The talks, scheduled for Thursday in Brussels, are aimed at tackling a number of issues, "from support to Russia's modernization process to trade and energy matters, from deeper technological cooperation to international affairs," the European Commission said in a statement.
Energy dominates both powers' minds.
Russia is the European Union's most important energy supplier, responsible for roughly 25 percent of the body's oil and natural gas consumption. To be fair, it's a mutual dependency: The EU accounts for 88 percent of Russia's total oil exports and 70 percent of its gas exports, the commission said.
Readily available liquefied natural gas and new shale gas finds in the United States and Europe, however, are threatening Russia's position as a dominant supplier. Moreover, Brussels and the individual EU member states have been eager to diversify their imports away from Russia following price rows with transit countries that temporarily halted supplies to Europe.
The third EU energy package, to come into effect next month, is aimed at strengthening the EU's diversification plans and liberalizing the market. It's also strongly opposed by Russia, which wants more security for its future supplies.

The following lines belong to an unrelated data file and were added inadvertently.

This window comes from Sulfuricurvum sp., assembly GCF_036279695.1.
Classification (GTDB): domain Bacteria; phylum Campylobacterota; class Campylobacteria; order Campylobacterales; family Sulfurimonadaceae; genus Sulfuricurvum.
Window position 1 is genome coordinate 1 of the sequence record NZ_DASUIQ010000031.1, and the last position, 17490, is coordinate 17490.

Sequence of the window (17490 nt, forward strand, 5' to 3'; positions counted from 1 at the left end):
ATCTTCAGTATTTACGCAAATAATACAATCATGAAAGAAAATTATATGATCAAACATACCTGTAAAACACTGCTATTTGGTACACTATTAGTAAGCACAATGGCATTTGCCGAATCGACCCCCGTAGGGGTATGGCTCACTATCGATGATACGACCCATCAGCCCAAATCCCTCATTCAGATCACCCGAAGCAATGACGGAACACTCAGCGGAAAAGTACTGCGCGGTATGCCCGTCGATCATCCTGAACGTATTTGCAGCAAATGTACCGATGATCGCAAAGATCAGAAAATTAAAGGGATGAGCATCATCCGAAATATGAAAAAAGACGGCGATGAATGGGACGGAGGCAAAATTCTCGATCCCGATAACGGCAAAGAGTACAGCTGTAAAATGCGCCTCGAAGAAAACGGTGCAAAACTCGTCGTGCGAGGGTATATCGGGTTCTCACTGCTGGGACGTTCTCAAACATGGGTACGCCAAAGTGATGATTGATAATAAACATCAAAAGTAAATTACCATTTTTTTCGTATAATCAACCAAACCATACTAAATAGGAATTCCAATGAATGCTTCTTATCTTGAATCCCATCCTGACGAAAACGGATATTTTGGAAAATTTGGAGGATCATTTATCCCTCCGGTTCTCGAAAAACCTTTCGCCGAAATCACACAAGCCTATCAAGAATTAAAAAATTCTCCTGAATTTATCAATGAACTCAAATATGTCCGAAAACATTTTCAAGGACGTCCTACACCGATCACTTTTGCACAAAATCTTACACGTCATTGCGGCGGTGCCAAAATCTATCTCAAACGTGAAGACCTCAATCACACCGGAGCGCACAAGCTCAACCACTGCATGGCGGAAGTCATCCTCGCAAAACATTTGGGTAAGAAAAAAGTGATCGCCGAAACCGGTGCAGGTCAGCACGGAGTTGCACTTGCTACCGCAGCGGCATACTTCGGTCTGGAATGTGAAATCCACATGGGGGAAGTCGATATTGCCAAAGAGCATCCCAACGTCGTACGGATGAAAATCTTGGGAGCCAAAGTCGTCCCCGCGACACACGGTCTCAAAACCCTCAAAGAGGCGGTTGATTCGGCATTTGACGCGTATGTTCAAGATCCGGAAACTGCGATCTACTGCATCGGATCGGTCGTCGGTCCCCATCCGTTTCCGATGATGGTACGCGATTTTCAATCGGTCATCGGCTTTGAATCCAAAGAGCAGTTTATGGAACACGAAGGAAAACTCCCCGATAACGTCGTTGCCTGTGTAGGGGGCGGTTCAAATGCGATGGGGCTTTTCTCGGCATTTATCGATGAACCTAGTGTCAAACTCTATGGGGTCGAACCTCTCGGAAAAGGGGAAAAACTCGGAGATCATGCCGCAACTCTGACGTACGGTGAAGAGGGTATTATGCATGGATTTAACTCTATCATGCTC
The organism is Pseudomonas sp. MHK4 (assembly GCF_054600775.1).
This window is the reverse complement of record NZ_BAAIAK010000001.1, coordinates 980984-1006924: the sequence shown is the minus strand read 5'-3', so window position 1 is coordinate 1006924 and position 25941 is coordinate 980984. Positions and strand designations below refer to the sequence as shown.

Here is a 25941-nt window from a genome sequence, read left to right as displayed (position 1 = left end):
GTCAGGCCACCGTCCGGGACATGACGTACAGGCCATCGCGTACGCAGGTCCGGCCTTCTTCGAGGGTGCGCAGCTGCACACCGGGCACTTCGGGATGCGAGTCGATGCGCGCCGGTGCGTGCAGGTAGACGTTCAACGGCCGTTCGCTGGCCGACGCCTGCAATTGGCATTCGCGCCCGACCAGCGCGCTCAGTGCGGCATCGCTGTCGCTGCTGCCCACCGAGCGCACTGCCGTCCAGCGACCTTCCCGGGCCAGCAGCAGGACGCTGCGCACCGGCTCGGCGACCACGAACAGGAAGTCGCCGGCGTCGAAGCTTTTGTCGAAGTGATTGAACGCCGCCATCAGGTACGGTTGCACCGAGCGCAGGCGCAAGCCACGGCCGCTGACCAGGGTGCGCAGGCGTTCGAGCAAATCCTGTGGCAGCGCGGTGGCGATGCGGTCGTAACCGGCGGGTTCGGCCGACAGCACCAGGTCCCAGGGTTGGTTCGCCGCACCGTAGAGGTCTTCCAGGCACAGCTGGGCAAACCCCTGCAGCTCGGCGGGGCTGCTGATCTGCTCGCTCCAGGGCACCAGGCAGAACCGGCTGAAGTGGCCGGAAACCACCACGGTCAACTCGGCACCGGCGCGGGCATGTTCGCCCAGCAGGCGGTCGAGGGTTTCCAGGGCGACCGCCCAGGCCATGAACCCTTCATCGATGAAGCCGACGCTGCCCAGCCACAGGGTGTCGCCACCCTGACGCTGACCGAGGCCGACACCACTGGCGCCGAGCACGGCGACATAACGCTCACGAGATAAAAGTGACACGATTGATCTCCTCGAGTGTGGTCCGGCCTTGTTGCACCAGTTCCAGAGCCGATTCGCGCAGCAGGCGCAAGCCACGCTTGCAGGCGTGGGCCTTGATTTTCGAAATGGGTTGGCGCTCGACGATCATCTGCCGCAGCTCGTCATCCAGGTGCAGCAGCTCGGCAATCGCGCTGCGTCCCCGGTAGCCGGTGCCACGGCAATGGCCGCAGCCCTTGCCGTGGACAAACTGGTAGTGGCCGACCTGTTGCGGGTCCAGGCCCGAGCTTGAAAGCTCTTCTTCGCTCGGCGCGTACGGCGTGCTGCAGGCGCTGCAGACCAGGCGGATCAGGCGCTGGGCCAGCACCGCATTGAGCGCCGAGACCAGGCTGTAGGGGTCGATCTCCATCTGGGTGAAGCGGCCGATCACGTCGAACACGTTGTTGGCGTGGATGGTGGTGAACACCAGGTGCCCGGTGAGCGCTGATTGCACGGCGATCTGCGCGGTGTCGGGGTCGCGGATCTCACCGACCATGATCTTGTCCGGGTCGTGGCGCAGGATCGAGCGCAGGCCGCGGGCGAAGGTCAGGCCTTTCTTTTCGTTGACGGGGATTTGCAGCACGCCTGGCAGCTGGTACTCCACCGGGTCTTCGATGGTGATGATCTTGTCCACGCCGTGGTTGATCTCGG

Gazprom Chief Executive Officer Alexei Miller said Monday that the EU and Russia were working on such long-term import guarantees.
"We are discussing issues covering the time the next decade, including a gas road map," Russian news agency RIA Novosti quoted Miller as saying. "We work on the basis of long-term contracts and we are to make forecasts with a high degree of probability to 2050."
European companies have long complained about the nature of the long-term gas contracts struck with Gazprom, the Russian energy giant.
The pricing for these contracts is linked to the crude oil price, which is currently much higher than the gas price on the different spot markets. The European industry wants to base contracts on spot prices, but Gazprom has refused.
Miller says the company's negotiation position has improved ever since North Africa and the Middle East have been plunged into insecurity by widespread unrest.
"As far as the Middle East and North Africa is concerned, we need to reconsider the question of reliability and stability of hydrocarbons," The Daily Telegraph quoted Miller as saying Monday. "I think the question of reliability and stability and safety of supplies from there should be analyzed and considered much more importantly than they were before these events."
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